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Title: Slow growth rates of Amazonian trees: Consequences for carbon cycling
Authors: Vieira, Simone Aparecida
Trumbore, Susan Elizabeth
Camargo, Plínio Barbosa de
Selhorst, Diogo
Chambers, Jeffrey Quintin
Higuchi, Niro
Martinelli, Luiz Antônio
Keywords: Carbon 14
Carbon Cycling
Carbon Sequestration
Growth Rate
Priority Journal
Species Composition
Tree Growth
Time Factors
Tropical Climate
Issue Date: 2005
metadata.dc.publisher.journal: Proceedings of the National Academy of Sciences of the United States of America
metadata.dc.relation.ispartof: Volume 102, Número 51, Pags. 18502-18507
Abstract: Quantifying age structure and tree growth rate of Amazonian forests is essential for understanding their role in the carbon cycle. Here, we use radiocarbon dating and direct measurement of diameter increment to document unexpectedly slow growth rates for trees from three locations spanning the Brazilian Amazon basin. Central Amazon trees, averaging only ≈1 mm/year diameter increment, grow half as fast as those from areas with more seasonal rainfall to the east and west. Slow growth rates mean that trees can attain great ages; across our sites we estimate 17-50% of trees with diameter >10 cm have ages exceeding 300 years. Whereas a few emergent trees that make up a large portion of the biomass grow faster, small trees that are more abundant grow slowly and attain ages of hundreds of years. The mean age of carbon in living trees (60-110 years) is within the range of or slightly longer than the mean residence time calculated from C inventory divided by annual C allocation to wood growth (40-100 years). Faster C turnover is observed in stands with overall higher rates of diameter increment and a larger fraction of the biomass in large, fast-growing trees. As a consequence, forests can recover biomass relatively quickly after disturbance, whereas recovering species composition may take many centuries. Carbon cycle models that apply a single turnover time for carbon in forest biomass do not account for variations in life strategy and therefore may overestimate the carbon sequestration potential of Amazon forests. © 2005 by The National Academy of Sciences of the USA.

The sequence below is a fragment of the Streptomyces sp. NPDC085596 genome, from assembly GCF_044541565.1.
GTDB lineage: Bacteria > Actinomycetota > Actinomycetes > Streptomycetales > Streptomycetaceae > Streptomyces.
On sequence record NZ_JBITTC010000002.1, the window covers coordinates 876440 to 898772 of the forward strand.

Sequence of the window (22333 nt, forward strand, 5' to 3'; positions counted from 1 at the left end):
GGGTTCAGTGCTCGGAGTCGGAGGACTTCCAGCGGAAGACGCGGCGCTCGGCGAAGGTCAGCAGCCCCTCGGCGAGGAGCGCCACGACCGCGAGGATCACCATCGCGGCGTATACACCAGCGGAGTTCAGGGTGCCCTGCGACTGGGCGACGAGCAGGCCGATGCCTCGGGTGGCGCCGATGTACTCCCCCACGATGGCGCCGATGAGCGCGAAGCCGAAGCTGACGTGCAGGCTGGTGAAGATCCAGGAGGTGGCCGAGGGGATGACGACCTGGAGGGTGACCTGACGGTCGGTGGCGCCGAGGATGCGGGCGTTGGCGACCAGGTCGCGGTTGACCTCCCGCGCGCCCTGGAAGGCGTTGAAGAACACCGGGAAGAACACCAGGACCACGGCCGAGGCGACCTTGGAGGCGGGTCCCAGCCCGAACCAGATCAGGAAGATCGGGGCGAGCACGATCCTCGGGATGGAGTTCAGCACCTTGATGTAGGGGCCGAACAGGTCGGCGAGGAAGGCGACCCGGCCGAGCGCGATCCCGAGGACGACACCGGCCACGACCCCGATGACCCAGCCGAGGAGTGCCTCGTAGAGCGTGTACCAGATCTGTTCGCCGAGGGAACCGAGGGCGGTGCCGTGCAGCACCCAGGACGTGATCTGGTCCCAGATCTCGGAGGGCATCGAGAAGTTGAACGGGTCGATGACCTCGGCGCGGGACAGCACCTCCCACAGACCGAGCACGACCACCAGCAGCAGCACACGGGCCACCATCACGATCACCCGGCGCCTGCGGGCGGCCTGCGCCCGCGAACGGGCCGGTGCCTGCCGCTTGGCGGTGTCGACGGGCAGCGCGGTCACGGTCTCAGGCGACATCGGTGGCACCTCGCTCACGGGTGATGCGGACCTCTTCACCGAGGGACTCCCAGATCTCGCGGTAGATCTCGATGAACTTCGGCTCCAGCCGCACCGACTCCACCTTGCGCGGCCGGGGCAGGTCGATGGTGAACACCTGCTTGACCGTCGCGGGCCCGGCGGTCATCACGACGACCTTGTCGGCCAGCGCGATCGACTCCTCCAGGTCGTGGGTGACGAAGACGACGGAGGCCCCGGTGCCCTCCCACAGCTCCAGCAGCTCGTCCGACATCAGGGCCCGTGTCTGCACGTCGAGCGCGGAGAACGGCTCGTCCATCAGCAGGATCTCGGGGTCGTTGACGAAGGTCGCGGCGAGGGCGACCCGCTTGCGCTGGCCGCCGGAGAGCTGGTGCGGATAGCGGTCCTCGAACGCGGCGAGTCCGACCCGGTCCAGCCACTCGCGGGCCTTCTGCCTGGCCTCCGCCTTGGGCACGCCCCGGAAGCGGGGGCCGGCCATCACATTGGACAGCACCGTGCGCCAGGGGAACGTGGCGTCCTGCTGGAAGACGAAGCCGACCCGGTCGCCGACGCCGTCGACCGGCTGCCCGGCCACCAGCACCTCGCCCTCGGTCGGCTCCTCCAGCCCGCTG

metadata.dc.identifier.doi: 10.1073/pnas.0505966102
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